No one enjoys having his or her ego stroked in a public setting more than a sports media member ( Hey, the coach knows my name! I matter!), and there's a way to pull off such a trick so that it appears a natural, free-flowing part of the give-and-take between two people. This was different, or it felt different, anyway. There seemed a kind of forced, calculated cordiality by Franklin - a tone treading the line between enthusiasm and insincerity. He seemed to be trying to sell everyone something.
Truth be told, he is. After the blows that Penn State's program has suffered over the last three years - the Jerry Sandusky scandal, the dismissal and death of Joe Paterno, the withering sanctions levied by the NCAA, Bill O'Brien's decision to bolt for the NFL's Houston Texans after just two seasons - part of Franklin's charge is to get the program and the people who love it feeling good about themselves again.
He and his assistant coaches seem acutely aware of this fact. It has driven their interactions with players, with alumni, with fans - and, on Monday, with the media.
"I personally don't think you need to talk up Penn State," special-teams coordinator Charles Huff said in talking up Penn State. "That's something that's part of the beauty of this place. When you say 'Penn State,' people know."
That Franklin, who turned 42 in February, is an energetic young football coach - the sort who uses the word "attack" as a verb, with the requisite bite and accent on the consonants - is beyond dispute. How much of that energy bubbles up organically from his personality and how much of it he strategically uses as a coach, as a recruiter, as the program's primary spokesman is a matter of conjecture. The players don't appear to care one way or another. They are young men, and young men want to be inspired, and in today's world, sometimes all it takes is a football coach who fills his Twitter feed with exclamation points, short sentences typed entirely in capital letters, and photos in which he's forever flashing a we're-number-one gesture.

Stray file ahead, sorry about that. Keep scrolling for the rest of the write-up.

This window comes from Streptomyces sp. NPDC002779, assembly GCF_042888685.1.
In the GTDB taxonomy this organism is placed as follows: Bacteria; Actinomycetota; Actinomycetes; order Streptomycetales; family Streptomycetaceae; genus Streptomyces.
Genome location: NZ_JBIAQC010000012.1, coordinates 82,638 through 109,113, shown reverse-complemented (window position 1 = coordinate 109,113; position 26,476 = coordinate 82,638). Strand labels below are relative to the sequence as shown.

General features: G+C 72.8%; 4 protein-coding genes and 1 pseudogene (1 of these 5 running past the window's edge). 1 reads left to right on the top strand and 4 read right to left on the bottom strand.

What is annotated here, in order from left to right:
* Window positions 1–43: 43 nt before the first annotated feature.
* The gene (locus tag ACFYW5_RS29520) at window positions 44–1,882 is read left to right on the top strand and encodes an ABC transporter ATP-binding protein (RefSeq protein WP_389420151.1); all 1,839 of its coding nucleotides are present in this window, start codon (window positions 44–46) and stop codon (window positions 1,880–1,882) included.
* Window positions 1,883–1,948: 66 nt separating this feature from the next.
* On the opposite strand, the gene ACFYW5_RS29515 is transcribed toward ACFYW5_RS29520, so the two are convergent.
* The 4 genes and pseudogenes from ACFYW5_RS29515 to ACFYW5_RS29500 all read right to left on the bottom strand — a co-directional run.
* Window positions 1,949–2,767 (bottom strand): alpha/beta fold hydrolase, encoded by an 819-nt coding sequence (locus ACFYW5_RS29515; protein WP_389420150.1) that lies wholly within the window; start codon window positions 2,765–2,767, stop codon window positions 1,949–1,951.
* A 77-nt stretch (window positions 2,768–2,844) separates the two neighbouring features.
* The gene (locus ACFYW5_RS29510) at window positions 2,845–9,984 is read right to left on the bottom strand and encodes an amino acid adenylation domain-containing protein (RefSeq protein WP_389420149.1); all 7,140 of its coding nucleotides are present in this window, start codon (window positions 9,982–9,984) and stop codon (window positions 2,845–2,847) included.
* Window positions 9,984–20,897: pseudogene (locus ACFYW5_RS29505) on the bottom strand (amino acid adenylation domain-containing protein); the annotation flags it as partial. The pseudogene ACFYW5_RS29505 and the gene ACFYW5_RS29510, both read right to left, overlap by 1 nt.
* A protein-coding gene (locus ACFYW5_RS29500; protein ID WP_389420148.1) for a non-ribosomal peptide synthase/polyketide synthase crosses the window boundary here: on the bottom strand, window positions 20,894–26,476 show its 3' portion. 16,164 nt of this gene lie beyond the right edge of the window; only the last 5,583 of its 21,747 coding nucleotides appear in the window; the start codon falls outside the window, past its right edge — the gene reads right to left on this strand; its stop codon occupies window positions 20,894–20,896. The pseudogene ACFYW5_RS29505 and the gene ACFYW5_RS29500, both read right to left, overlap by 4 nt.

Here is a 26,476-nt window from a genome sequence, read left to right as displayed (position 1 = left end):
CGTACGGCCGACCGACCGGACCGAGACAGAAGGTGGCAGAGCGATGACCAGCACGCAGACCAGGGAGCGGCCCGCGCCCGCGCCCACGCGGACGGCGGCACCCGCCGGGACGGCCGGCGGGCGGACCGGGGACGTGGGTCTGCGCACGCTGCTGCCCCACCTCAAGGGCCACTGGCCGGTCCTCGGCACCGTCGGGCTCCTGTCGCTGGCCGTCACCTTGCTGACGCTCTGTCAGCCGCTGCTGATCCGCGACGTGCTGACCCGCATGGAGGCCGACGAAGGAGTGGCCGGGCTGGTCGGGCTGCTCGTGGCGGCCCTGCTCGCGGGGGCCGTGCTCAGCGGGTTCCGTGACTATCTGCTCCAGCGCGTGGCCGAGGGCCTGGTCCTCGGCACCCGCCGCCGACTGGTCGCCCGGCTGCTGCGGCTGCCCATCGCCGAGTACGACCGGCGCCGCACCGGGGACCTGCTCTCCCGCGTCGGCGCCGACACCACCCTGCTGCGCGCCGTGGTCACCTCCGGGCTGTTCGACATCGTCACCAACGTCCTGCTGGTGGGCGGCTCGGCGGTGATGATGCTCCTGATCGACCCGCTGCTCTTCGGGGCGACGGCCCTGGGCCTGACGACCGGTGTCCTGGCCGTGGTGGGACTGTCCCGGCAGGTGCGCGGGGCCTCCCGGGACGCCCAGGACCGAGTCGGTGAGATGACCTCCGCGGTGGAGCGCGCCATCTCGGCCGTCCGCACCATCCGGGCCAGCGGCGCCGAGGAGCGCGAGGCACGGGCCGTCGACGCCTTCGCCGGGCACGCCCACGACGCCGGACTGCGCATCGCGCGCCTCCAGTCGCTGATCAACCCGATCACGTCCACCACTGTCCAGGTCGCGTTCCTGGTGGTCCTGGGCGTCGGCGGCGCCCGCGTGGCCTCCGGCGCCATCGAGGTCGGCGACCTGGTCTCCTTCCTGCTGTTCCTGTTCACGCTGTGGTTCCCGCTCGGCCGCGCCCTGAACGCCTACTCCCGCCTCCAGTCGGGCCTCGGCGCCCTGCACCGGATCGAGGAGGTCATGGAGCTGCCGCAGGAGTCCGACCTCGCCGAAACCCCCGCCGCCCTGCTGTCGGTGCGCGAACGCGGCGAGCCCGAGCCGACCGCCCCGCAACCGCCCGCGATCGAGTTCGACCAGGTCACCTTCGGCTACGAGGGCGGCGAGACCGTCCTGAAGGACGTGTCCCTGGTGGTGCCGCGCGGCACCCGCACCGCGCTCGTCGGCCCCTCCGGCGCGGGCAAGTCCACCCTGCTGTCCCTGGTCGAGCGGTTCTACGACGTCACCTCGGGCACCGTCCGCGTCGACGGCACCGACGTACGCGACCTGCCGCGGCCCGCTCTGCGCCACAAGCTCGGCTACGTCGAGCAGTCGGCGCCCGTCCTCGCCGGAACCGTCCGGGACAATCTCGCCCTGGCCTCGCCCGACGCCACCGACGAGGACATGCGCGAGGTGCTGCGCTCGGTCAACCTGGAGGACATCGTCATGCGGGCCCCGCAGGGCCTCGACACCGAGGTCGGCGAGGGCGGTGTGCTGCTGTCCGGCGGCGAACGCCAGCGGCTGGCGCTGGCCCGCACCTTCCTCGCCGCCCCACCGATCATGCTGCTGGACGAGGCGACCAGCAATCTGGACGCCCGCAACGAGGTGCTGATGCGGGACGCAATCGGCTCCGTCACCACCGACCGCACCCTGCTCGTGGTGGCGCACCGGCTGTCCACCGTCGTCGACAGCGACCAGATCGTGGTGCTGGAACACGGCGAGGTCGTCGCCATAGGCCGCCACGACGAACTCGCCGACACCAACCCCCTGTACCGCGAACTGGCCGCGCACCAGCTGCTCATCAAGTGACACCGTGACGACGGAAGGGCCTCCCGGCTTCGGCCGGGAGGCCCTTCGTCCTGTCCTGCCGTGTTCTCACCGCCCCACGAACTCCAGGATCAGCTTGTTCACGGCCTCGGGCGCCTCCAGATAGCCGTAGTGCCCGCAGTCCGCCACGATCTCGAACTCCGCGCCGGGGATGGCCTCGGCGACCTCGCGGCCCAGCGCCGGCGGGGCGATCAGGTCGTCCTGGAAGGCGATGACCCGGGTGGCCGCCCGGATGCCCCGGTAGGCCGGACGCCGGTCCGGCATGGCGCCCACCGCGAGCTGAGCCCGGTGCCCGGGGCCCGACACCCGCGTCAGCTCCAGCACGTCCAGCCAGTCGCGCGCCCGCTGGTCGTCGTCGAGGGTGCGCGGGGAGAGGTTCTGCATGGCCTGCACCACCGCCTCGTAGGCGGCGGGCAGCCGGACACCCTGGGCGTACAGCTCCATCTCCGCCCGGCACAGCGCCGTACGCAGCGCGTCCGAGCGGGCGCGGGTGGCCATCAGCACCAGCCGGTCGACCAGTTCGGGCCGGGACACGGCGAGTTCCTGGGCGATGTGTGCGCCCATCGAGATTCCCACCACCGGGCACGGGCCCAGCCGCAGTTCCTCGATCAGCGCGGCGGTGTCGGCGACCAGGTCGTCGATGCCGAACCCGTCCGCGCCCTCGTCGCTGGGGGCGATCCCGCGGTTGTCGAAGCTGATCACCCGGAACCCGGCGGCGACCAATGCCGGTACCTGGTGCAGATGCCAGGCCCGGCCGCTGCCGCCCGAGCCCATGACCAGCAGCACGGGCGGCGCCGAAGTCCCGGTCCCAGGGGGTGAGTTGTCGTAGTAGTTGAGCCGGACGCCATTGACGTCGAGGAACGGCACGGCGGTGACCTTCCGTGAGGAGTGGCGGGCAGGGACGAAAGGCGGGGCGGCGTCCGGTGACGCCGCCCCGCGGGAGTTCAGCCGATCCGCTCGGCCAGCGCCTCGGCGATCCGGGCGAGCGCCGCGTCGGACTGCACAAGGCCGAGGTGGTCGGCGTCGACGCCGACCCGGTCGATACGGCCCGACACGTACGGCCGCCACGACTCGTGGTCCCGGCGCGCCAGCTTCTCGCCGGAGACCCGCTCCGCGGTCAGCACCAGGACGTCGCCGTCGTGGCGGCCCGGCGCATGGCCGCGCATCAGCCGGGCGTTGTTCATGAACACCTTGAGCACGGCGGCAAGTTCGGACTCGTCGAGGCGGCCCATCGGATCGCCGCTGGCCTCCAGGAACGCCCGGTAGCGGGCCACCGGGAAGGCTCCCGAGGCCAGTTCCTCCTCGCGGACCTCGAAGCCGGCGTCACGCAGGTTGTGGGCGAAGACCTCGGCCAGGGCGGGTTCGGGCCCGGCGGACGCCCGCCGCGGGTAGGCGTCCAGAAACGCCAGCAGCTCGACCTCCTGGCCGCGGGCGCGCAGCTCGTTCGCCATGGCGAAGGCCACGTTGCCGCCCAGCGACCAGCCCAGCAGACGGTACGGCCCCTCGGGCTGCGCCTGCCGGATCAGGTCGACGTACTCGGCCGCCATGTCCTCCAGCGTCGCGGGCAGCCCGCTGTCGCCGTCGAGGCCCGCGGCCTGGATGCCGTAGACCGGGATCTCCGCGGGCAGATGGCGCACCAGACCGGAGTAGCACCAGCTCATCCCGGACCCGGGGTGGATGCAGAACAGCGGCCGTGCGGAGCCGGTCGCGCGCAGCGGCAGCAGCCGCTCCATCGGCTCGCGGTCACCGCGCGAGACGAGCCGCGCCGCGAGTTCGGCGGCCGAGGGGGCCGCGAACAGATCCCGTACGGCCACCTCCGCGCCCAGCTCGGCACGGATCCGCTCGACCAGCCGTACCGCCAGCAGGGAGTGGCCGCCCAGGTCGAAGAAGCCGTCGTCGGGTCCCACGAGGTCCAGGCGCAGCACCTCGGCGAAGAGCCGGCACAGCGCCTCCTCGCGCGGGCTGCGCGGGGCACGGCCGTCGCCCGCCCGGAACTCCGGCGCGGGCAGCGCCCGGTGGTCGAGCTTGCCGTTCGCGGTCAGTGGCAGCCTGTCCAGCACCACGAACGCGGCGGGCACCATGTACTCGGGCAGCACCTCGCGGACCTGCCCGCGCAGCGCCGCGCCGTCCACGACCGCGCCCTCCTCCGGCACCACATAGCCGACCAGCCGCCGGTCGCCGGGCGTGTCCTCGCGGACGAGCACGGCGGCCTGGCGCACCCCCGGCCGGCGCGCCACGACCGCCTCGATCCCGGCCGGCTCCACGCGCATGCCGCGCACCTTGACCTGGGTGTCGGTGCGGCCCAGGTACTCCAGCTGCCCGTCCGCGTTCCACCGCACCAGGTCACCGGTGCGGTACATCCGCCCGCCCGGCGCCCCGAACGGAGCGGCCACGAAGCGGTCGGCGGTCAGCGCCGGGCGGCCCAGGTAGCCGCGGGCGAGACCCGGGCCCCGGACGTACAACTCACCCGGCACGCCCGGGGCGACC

"I'd say he's a thermostat leader. When he steps in the room, the temperature rises," quarterback Christian Hackenberg said. "You feel the energy around him, and he has the ability to affect everybody else with that type of energy and get people excited for whatever it is he's trying to get you excited for. As our head football coach, it's a great quality to have. We love it."
Angelo Mangiro, a redshirt-junior offensive lineman, described the way that Franklin moves through the locker room, shaking the hand and patting the shoulder of every player he passes. "It lets us know he's thinking about us," Mangiro said.
The funny part is that, an hour earlier, Franklin had done virtually the same thing as the media ate lunch in a Beaver Stadium lounge. He stopped at a few tables to press the flesh, knowing that a hello and a handshake from the head coach will pull even the most experienced reporter away from his free roast-beef-and-smoked-cheddar wrap, knowing that a good first impression can only help him if the Nittany Lions struggle over his first season or two.
But then, that's part of Franklin's job here, at least early on. He has to continue rebuilding Penn State's reputation after the horrors of Sandusky and their reckoning, repairing the relationships that have been damaged during the turmoil and upheaval.
"There were some challenges there," he said. "For these redshirt seniors, I'm the fourth head coach that they've had. It's crazy and unheard of when you think about Penn State."
It is wild to consider, especially in light of the stability that Paterno brought, but these are different times, and this is a different coach. Maybe that's how we'll know that James Franklin really is starting to succeed at Penn State - when he doesn't feel the need to sell everyone so hard on his football program and himself.